The books on display have been chosen by the Canadian Children's Book Center for being the most popular and highly regarded children's books over the past 30 years. The selections include beloved favorites like the classic series of "Anne of Green Gables," as well as "Caillou," "Franklin," "Timothy's Kindergarten," and "Cyrus the Talking Dictionary."

The books will introduce children to the world of imagination created by Canada's authors of children's books. The stories paint pictures of and tell stories set in Canadian locales like Quebec, Vancouver and remote parts of the Canadian wilderness.

Other events attached to the exhibition include animated films from Canada, English animated films made in Korea, drawing contests, story-telling by the wife of the Canadian ambassador, and tours of the exhibition provided in English.

For more information, contact the Department of Public Affairs at 02-3455-6083 or visit the Canadian Embassy's Web site at www.korea.gc.ca/children.

Snap, crackle and pop: Get set for fireworks

Everland's "Moonlight Magic Parade." Saturday, 8 p.m. Everland in Yongin, south of Seoul.

On the night before Children's Day, a parade of lights using a million small bulbs will be staged for a sensational evening of fireworks and lighting effects.

The theme of the event is "Magical Fairy Tale." Characters from children's stories such as "Alice in Wonderland" will join the parade, and there will be a spectacular "fountain dance."

For more information, visit www.everland.com or call 031-320-5000.

Horsing around in the off-season at the Phoenix Park resort

Phoenix Park Family Month Event

Saturday and Sunday. Phoenix Park Ski Resort in Pyeongchang, Gangwon province.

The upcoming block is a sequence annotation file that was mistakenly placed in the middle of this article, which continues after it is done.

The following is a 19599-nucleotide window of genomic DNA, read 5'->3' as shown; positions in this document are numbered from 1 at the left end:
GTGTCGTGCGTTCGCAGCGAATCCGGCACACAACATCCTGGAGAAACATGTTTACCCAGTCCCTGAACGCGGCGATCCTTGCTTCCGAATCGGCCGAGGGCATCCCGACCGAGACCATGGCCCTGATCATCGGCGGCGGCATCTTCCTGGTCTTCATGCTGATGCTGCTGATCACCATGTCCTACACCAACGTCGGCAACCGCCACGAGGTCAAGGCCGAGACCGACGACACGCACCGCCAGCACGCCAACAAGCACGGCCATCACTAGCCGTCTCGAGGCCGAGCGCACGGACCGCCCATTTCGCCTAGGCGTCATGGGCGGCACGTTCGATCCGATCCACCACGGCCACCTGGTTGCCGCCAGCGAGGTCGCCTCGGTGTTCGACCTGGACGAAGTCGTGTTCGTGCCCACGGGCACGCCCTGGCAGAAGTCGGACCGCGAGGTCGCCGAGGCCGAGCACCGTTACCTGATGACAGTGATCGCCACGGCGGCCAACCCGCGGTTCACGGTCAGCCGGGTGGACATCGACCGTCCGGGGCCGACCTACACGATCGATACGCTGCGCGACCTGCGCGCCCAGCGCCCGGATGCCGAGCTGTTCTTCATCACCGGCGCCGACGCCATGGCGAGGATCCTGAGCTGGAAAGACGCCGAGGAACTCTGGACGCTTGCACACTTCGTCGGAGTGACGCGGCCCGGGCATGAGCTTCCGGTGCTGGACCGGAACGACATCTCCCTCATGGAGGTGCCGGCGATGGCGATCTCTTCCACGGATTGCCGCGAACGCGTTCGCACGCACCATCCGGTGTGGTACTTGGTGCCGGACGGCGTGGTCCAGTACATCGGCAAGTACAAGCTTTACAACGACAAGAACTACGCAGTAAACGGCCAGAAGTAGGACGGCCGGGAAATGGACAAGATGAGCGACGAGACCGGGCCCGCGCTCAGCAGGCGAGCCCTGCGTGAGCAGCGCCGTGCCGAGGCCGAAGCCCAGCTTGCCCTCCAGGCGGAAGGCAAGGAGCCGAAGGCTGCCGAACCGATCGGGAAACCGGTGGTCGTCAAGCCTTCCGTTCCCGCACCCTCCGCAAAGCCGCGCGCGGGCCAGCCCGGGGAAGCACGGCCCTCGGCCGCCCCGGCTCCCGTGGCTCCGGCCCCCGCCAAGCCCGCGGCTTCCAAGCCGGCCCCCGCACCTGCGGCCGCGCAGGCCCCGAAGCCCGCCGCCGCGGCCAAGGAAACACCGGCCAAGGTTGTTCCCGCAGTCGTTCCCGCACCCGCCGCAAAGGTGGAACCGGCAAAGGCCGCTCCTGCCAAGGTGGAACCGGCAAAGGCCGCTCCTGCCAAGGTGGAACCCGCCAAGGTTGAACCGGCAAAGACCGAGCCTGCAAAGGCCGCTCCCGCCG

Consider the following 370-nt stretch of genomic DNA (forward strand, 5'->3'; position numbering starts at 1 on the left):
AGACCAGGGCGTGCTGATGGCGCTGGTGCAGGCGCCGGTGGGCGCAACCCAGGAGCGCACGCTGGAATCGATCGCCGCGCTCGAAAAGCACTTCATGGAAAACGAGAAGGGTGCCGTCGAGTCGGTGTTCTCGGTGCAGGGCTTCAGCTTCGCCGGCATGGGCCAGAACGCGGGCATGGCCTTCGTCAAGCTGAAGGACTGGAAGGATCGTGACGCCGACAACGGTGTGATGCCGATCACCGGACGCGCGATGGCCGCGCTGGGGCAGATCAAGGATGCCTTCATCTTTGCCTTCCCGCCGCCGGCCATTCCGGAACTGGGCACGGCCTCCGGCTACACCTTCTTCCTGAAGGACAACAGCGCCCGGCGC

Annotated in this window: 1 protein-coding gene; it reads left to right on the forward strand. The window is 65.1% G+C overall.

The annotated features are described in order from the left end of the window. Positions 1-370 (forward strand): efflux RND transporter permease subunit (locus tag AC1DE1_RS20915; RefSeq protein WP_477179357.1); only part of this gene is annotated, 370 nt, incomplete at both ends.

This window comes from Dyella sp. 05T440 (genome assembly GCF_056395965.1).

The resort invites families to visit over the Children's Day weekend to participate in recreational events such as face painting and sports like horseback riding. On Saturday evening, a animated film, "Goofy Movie," will be shown. On Sunday a "Mont Blanc Drawing Competition" will be held on the peak of the ski slopes. This is the first time the resort has offered horseback facilities. For information, call 02-527-9522.

100 years later, Peter Pan and Tinker Bell still flying high

To Sunday. Weekdays at 3:30, 6:30 p.m., weekends at 2, 5 p.m., with an added show Sunday at 11 a.m. Sejong Center for the Performing Arts. 02-399-1700.

The broadcaster MBC has been sponsoring Children's Day musicals for 25 years, and brings this endearing children's classic to the stage to mark the 100th anniversary of its publication. The show promises spectacular visual and sound effects and a cast of television personalities. For more information, visit www.event.imbc.com.

At Coex Aquarium, there's a lot to look at behind the glass

Weekdays and Sundays from 10 a.m. to 8 p.m, Saturdays from 10 a.m. to 9 p.m. Coex Mall in Samseong-dong.

Visit the beautiful saltwater aquarium to see more than 600 species. To celebrate family month in May, the aquarium will be hosting two events: the Korea-Japan Aquarium Culture Exhibition, in which Japan lends sea creatures to Korea and vice versa through June; and a drawing competition, sponsored by the Ministry of Maritime Affairs. Students can win prizes of up to 1 million won ($770). For information, call 02-6002-6200.

Life's a sandbox for those staying over at Busan Marriott

Sunday at noon. Grand Ballroom of the Busan Marriott Hotel.

The festivities begin with a lavish lunch buffet and proceed to an afternoon of exciting games and entertainment. The fun includes face painting, magic balloons, animal plays and many surprise gifts. The event will last for about four hours and is recommended for children under 12. Also, Haeundae Beach is just outside the hotel, and the city's aquarium is minutes away. For reservations, call 051-743-1234 (ext. 8341).

For an hour and a half, the Hilton lobby belongs to little ones

Sunday. Two sittings: from 12 p.m. to 1:30 p.m. and from 2 p.m. to 3:30 p.m. Grand Hilton.

The Seoul Grand Hilton Hotel will deck out its lower lobby into a playground for the day, which the kids can enjoy after a hearty lunch. Among the party activities on tap are face painting, balloon artistry, magic shows and a number of contests for kids to compete in. The price is 36,000 won for adults and 18,000 won for children.

For reservations call 02-2287-8271 or 02-2287-8270; for more information, call Myung Ji-young at 02-2287-8367.

by Park Soo-mee, Choi Jieho